It depresses me beyond measure that most people I meet cannot even recite, much less compose, this gem-like form. Nor can any student in any of my English classes produce a single sonnet of Shakespeare: not even to get themselves laid (the original purpose of the project).
I worry that by phrasing things in this way I may myself be adding to the general coarsening and deafness. Of course my test isn't the one true test: who can safely say that they have memorized Don Juan, for instance? But then who could you count as reliable who could not manage a stave or two of The Waste Land? The word "Koran" means "the recitation," and it seems that in Arabic its incantation can induce trance by sheer power and beauty. (Auden was wrong, in his valediction for Yeats, to say that "poetry makes nothing happen.") At least this restores the idea of a relationship to the theoretically divine, and to the audience. (Auden also wrote of Yeats that "mad Ireland hurt you into poetry," which at any rate implies the possibility of a reciprocal relationship between poetry and the reality of which Eliot believed that "human kind" could not bear too much.)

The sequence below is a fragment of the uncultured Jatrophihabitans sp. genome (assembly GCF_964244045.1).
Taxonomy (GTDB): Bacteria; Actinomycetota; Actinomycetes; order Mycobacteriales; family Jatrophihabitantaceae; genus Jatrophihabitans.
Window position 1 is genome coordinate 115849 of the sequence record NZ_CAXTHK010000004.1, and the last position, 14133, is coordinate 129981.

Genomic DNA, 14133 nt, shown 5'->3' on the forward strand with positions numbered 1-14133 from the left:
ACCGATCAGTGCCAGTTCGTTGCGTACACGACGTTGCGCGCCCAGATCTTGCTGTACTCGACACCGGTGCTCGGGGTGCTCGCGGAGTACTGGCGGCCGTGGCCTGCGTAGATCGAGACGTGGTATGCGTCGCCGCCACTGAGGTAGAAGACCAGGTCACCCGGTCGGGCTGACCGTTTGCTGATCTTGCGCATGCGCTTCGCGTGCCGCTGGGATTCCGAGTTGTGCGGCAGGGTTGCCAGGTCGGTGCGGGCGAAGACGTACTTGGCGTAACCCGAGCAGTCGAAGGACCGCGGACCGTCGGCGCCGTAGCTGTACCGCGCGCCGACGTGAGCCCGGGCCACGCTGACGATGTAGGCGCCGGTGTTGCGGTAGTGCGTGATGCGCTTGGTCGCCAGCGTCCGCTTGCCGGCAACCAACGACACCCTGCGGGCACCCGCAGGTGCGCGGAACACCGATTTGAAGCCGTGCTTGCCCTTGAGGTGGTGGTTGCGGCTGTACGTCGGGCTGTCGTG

Yet very often, late at night, when I am not tired enough for sleep but too tired to carry on with absorbing or apprehending anything "serious" or new, I will walk over to the appropriate shelf and pull out the tried and the true: the ones that never fail me. And then I will always stay up even later than I had intended. And sometimes, in the morning, I really can "do" the whole of "Spain 1937" or "The Road to Mandalay," and can appreciate that writing is not just done by hand.
-- full essay here.